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Getting Tough on Exploitation

Last week, Homeland Security Secretary Janet Napolitano announced that the Obama administration would seek legal status for 12 million undocumented immigrants in early 2010. Hard-right tea party organizers reportedly switched gears immediately to denounce the move. Congressman Lamar Smith found it “ironic” that Napolitano framed the push for comprehensive immigration reform as a way to improve the economy. But Napolitano is absolutely right: reforming the nation’s immigration laws to bring millions of people already participating in our economy out of the shadows would boost tax revenue, lift the economy and protect working Americans from the unfair labor market competition they now face. The biggest problem is that Congress may be dangerously slow to act: even the much-needed extension of unemployment benefits took the Senate months to approve.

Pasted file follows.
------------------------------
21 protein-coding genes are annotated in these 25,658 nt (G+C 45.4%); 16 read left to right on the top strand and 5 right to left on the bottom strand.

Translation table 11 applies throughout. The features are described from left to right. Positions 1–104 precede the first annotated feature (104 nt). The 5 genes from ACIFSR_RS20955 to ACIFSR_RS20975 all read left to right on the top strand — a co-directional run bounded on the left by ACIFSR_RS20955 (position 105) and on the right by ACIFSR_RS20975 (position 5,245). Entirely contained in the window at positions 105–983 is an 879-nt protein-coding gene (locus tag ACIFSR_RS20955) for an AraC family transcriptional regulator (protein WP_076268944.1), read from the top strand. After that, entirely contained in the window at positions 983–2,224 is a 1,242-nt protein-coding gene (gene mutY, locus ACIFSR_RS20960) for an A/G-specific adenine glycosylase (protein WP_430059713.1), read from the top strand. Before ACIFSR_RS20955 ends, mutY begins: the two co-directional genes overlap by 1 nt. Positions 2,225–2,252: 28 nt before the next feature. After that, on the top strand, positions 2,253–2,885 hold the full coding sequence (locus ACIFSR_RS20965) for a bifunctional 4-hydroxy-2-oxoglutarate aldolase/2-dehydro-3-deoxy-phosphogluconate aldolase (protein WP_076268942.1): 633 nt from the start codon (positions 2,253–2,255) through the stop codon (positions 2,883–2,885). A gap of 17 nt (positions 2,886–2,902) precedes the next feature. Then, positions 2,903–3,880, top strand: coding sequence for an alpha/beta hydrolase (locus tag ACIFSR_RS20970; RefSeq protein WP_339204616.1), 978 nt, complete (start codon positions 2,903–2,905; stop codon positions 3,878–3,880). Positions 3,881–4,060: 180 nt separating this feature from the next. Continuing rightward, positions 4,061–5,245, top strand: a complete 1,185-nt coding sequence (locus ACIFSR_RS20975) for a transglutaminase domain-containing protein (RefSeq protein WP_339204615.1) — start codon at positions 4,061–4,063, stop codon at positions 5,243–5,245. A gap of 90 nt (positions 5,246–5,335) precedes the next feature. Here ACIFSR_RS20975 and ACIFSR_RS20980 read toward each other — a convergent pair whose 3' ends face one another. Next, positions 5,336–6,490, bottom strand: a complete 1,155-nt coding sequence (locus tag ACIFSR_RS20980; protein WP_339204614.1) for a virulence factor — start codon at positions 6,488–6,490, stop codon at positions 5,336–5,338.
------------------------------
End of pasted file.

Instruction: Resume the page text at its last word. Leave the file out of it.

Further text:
While legislators drag their feet, the Obama administration can act quickly on its own to stop the erosion of middle-class jobs. Directing his agencies to enforce the nation’s existing labor and employment laws more vigorously, while halting the enforcement of broken, economically harmful immigration laws is one powerful way to do it. […]

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